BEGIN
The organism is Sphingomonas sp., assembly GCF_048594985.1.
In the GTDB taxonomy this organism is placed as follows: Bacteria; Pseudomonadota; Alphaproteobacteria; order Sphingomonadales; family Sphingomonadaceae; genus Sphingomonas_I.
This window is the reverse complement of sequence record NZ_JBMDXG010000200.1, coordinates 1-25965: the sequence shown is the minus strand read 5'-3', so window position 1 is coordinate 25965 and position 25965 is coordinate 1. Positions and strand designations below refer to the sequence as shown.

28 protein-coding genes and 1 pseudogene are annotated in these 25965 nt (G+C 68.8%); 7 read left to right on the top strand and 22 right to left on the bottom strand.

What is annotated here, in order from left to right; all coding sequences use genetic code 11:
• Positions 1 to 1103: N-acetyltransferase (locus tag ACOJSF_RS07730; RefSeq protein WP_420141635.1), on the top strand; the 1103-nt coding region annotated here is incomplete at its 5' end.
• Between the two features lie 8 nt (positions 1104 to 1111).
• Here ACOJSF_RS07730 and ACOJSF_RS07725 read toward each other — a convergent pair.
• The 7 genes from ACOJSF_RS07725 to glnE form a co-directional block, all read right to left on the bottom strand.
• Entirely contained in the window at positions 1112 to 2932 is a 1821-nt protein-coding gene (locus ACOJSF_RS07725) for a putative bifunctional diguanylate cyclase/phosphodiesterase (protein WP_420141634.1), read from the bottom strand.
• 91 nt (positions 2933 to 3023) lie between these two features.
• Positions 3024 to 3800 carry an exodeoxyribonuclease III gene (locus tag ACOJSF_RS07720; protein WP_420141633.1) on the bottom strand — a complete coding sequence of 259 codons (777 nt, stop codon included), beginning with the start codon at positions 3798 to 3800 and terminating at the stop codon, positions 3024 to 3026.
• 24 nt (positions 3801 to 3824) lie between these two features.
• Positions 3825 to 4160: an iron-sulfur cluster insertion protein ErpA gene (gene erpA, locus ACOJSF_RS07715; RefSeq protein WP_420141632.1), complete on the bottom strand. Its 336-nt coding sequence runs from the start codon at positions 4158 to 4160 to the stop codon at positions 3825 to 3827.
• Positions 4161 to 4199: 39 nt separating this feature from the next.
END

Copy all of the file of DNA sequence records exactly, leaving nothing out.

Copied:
The organism is Sphingomonas sp., assembly GCF_048594985.1.
In the GTDB taxonomy this organism is placed as follows: Bacteria; Pseudomonadota; Alphaproteobacteria; order Sphingomonadales; family Sphingomonadaceae; genus Sphingomonas_I.
This window is the reverse complement of sequence record NZ_JBMDXG010000200.1, coordinates 1-25965: the sequence shown is the minus strand read 5'-3', so window position 1 is coordinate 25965 and position 25965 is coordinate 1. Positions and strand designations below refer to the sequence as shown.

28 protein-coding genes and 1 pseudogene are annotated in these 25965 nt (G+C 68.8%); 7 read left to right on the top strand and 22 right to left on the bottom strand.

What is annotated here, in order from left to right; all coding sequences use genetic code 11:
• Positions 1 to 1103: N-acetyltransferase (locus tag ACOJSF_RS07730; RefSeq protein WP_420141635.1), on the top strand; the 1103-nt coding region annotated here is incomplete at its 5' end.
• Between the two features lie 8 nt (positions 1104 to 1111).
• Here ACOJSF_RS07730 and ACOJSF_RS07725 read toward each other — a convergent pair.
• The 7 genes from ACOJSF_RS07725 to glnE form a co-directional block, all read right to left on the bottom strand.
• Entirely contained in the window at positions 1112 to 2932 is a 1821-nt protein-coding gene (locus ACOJSF_RS07725) for a putative bifunctional diguanylate cyclase/phosphodiesterase (protein WP_420141634.1), read from the bottom strand.
• 91 nt (positions 2933 to 3023) lie between these two features.
• Positions 3024 to 3800 carry an exodeoxyribonuclease III gene (locus tag ACOJSF_RS07720; protein WP_420141633.1) on the bottom strand — a complete coding sequence of 259 codons (777 nt, stop codon included), beginning with the start codon at positions 3798 to 3800 and terminating at the stop codon, positions 3024 to 3026.
• 24 nt (positions 3801 to 3824) lie between these two features.
• Positions 3825 to 4160: an iron-sulfur cluster insertion protein ErpA gene (gene erpA, locus ACOJSF_RS07715; RefSeq protein WP_420141632.1), complete on the bottom strand. Its 336-nt coding sequence runs from the start codon at positions 4158 to 4160 to the stop codon at positions 3825 to 3827.
• Positions 4161 to 4199: 39 nt separating this feature from the next.